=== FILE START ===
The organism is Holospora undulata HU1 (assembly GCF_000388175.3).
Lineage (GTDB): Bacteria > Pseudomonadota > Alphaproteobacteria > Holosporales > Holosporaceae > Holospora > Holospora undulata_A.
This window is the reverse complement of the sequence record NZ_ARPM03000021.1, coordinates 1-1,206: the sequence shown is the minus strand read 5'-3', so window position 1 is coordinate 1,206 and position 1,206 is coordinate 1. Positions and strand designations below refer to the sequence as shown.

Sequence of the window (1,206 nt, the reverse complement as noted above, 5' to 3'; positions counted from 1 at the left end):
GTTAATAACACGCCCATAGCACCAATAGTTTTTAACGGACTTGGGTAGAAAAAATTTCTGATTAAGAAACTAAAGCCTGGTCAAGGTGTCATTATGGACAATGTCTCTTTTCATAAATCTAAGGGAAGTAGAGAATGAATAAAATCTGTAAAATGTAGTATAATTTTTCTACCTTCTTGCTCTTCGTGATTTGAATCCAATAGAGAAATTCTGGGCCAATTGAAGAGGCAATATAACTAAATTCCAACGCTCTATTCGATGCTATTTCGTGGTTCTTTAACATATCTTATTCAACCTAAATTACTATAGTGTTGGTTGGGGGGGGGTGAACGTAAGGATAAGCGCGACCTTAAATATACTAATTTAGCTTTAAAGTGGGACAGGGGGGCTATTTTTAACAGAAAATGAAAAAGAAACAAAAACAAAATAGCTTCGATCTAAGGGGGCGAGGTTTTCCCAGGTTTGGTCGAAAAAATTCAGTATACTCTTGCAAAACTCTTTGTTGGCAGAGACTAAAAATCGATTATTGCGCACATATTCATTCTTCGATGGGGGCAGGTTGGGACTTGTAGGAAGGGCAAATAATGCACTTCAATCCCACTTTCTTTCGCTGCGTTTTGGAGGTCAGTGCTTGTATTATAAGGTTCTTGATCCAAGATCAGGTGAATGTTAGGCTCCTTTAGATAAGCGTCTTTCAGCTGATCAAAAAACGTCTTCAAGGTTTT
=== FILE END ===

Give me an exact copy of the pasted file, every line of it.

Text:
The organism is Holospora undulata HU1 (assembly GCF_000388175.3).
Lineage (GTDB): Bacteria > Pseudomonadota > Alphaproteobacteria > Holosporales > Holosporaceae > Holospora > Holospora undulata_A.
This window is the reverse complement of the sequence record NZ_ARPM03000021.1, coordinates 1-1,206: the sequence shown is the minus strand read 5'-3', so window position 1 is coordinate 1,206 and position 1,206 is coordinate 1. Positions and strand designations below refer to the sequence as shown.

Sequence of the window (1,206 nt, the reverse complement as noted above, 5' to 3'; positions counted from 1 at the left end):
GTTAATAACACGCCCATAGCACCAATAGTTTTTAACGGACTTGGGTAGAAAAAATTTCTGATTAAGAAACTAAAGCCTGGTCAAGGTGTCATTATGGACAATGTCTCTTTTCATAAATCTAAGGGAAGTAGAGAATGAATAAAATCTGTAAAATGTAGTATAATTTTTCTACCTTCTTGCTCTTCGTGATTTGAATCCAATAGAGAAATTCTGGGCCAATTGAAGAGGCAATATAACTAAATTCCAACGCTCTATTCGATGCTATTTCGTGGTTCTTTAACATATCTTATTCAACCTAAATTACTATAGTGTTGGTTGGGGGGGGGTGAACGTAAGGATAAGCGCGACCTTAAATATACTAATTTAGCTTTAAAGTGGGACAGGGGGGCTATTTTTAACAGAAAATGAAAAAGAAACAAAAACAAAATAGCTTCGATCTAAGGGGGCGAGGTTTTCCCAGGTTTGGTCGAAAAAATTCAGTATACTCTTGCAAAACTCTTTGTTGGCAGAGACTAAAAATCGATTATTGCGCACATATTCATTCTTCGATGGGGGCAGGTTGGGACTTGTAGGAAGGGCAAATAATGCACTTCAATCCCACTTTCTTTCGCTGCGTTTTGGAGGTCAGTGCTTGTATTATAAGGTTCTTGATCCAAGATCAGGTGAATGTTAGGCTCCTTTAGATAAGCGTCTTTCAGCTGATCAAAAAACGTCTTCAAGGTTTT